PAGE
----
There’s a bit of a hullabaloo going on here in Australia at the moment about tax on petrol which is due to rise on November 10th. When that date arrives I will have lived here in Australia for seven years, barring for just four days.
In all that time, I’ve never heard any mention of tax increases on petrol here in Australia until now. Petrol prices do jump around in Australia on a daily basis, back in February 2009 during just one week, prices varied from between about $1.08 and $1.22…
Today petrol prices are quite significantly higher…
You would be forgiven for thinking that the rise has been steady over the last seven years, but just two months ago petrol was on offer for $1.29 per litre. So petrol here doesn’t just jump around on a daily basis, it’s weekly and monthly as well.
Brits: Punished at the pump
Okay, let’s have a quick look at how this tax on petrol thing works in the UK. Well, that’s what I would have liked to have done but as with anything to do with tax, it’s complicated. In the UK though, every year the Chancellor can raise or lower the tax on petrol however he sees fit.
So if he wants to put one penny per litre on, he can. If he wants to take a penny per litre off, he can do that as well. Going back a little in history, during the Thatcher government, the Conservatives introduced the Fuel Price ‘escalator’.
By the time the escalator was abolished in 1999, fuel tax had risen by just over 14p per litre. That didn’t stop the rises though and it went up by 2p a litre in the 2000 budget. It went up again in the 2007 budget by 2p per litre and again by the same amount in December 2008.
Then I would have to explain that the 2008 increase was to offset the reduction of VAT from 17.5 percent to 15 percent, although that didn’t matter too much because 1 January 2010 the VAT rate reverted back to 17.5 percent. So the 3p increase due the beginning of that year was reduced to 1p per litre although the rate went up by another 1p on 1 April of the same year.
Yes, April Fools’ Day.
Oh, it also went up a bit more in October of the same year and in January 2011 and, err, that’s the same year that VAT went up to 20 percent affecting petrol prices even further.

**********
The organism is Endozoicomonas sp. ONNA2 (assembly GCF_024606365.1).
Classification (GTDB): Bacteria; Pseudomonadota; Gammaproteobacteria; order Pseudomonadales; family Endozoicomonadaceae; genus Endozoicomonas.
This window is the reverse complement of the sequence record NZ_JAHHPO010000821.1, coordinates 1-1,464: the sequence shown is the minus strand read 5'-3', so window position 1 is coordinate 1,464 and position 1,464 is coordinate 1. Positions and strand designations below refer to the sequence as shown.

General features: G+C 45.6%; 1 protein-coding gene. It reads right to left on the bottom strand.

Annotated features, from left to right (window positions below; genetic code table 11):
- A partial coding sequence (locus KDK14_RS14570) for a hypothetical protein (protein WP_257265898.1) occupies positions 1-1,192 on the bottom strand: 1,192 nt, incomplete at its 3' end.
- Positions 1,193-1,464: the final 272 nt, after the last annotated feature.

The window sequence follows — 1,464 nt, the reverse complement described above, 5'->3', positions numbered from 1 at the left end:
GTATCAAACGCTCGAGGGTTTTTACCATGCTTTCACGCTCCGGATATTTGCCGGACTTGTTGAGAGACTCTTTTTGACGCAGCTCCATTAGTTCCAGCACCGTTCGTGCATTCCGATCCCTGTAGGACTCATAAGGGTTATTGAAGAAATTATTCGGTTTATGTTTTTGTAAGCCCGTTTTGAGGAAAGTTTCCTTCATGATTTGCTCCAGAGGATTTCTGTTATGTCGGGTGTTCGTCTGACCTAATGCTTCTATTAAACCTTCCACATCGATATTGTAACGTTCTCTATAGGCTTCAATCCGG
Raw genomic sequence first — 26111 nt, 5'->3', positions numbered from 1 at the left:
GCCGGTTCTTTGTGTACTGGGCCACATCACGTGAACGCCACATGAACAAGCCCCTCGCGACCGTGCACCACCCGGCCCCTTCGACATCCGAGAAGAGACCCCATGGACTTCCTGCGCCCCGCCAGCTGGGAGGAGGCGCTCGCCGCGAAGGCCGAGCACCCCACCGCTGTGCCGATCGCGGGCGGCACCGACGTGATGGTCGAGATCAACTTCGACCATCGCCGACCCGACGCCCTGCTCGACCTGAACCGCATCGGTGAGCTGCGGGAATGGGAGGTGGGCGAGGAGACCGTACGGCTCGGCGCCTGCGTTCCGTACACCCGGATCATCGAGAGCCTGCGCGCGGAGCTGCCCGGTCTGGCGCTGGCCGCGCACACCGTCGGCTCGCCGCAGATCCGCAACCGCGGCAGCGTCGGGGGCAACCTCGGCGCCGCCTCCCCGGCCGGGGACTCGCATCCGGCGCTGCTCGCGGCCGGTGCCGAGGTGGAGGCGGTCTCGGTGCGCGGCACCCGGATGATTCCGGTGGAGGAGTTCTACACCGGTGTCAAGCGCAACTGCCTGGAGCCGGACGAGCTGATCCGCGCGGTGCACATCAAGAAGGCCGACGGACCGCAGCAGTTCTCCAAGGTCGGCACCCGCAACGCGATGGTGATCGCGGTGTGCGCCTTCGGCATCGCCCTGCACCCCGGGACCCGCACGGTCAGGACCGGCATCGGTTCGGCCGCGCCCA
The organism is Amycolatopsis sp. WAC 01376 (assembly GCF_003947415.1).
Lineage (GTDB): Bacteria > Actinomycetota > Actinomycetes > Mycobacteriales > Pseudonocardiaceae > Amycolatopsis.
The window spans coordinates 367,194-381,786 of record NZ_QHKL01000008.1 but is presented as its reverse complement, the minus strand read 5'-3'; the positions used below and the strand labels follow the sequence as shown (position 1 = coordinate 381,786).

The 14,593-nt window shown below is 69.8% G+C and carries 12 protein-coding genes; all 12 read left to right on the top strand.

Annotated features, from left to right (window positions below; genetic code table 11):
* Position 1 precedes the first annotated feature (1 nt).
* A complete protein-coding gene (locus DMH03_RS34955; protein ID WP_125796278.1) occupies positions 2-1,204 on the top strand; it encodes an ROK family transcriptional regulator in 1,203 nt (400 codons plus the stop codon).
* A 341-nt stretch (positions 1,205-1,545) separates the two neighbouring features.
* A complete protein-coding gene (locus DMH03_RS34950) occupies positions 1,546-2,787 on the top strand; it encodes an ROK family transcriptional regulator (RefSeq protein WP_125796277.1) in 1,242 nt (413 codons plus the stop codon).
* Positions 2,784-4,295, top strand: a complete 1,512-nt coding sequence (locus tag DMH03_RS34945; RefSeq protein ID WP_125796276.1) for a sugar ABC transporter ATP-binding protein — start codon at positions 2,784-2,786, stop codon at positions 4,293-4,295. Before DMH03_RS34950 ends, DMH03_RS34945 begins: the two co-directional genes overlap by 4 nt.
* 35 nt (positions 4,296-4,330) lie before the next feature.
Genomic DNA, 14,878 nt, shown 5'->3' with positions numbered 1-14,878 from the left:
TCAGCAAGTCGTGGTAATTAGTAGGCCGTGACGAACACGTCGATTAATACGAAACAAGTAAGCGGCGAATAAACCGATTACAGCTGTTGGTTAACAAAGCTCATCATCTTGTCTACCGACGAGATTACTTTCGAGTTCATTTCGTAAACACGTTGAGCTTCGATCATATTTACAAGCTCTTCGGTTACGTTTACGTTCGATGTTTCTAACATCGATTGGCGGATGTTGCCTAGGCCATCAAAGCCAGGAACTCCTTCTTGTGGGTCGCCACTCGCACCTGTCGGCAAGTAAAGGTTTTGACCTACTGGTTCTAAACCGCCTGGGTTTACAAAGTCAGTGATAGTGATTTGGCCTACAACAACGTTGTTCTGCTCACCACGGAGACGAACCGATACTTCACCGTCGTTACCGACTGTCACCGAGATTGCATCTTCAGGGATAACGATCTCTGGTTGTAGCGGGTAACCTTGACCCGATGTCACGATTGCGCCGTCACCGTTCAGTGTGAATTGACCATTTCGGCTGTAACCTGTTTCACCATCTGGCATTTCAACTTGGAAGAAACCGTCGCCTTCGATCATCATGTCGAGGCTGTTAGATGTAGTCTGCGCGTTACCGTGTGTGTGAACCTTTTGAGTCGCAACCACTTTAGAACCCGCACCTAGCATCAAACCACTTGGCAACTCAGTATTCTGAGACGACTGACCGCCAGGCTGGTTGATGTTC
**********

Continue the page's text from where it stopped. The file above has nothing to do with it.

As I mentioned earlier though, the government could reduce tax as well is putting up, and that’s what they did in March 2011, reducing the rate by 1p per litre.
I told you it was complicated, and I got all this information from the quite comprehensive website on the subject called petrolprices.com and you can read the full story over there.
Needless to say, tax on petrol in the UK is very high and in March of this year The Telegraph printed an article with the headline British fuel tax highest in Europe.
Australians: Beaten up at the bowser
The browser, in case any of you didn’t know, is the Australian word for the petrol pump. Let’s see if we can have a quick look, well a quicker look than we have just had for the UK would be nice, to see how tax works on fuel here in Australia.
- In 1983, six monthly indexation, in line with CPI, was introduced.
- In 2001 under the Howard government the tax rate was cut by 1.5 cents per litre and indexation of petrol tax rates abolished.
- Since then, no tax increases.
- The current government’s proposed tax increases starting in November are set to increase the prices at the rate of half of one percent every six months over the next four years.
- I’m not quite sure what happens after those four years, but they say a week is a long time in politics, so not much point in thinking about that right now.
There you go, I think that’s it for Australia.
Not so complicated and certainly less taxing. In fact, according to a chart on the Australian Institute of Petroleum, Australia has the fourth lowest prices for petrol in all of the OECD countries, only Canada, Mexico and the United States have cheaper petrol…
Petrol Prices & Taxes in OECD Countries (June Quarter 2014)
They quoted their source for the information as Australian Petroleum Statistics, Bureau of Resource & Energy Economics; I couldn’t find it, but you can read more over at aip.com.au
I’ve said many times on this blog that people in Australia complain about pretty much the same things as those in the UK do. Australians aren’t happy about the traffic, taxes, drunkenness, violence on the streets, crime, but all these things have to be looked at in comparison, especially by those thinking of moving to this country.
Australians are going nuts here about this proposed tax increase that is no longer being proposed and no longer has to pass through Senate, but has instead been pushed through via some kind of sneaky backdoor method. This could backfire on the government yet; if they don’t get this deal ratified over the next 12 months they could well end up having to give all the money back to the fuel companies.
Meanwhile, back in the UK, tax on petrol goes up pretty much whenever the government feels like it. So here in Australia, are we really so badly off with this move? The government say they will spend every cent on building new roads; we certainly need some of those.
Maybe they could call one of those new roads the Senate Bypass, just for a laugh?
Like most people, I hate tax hikes, but you won’t find me whingeing about this one too much. I’ve lived in the UK.
For more information about petrol prices, see: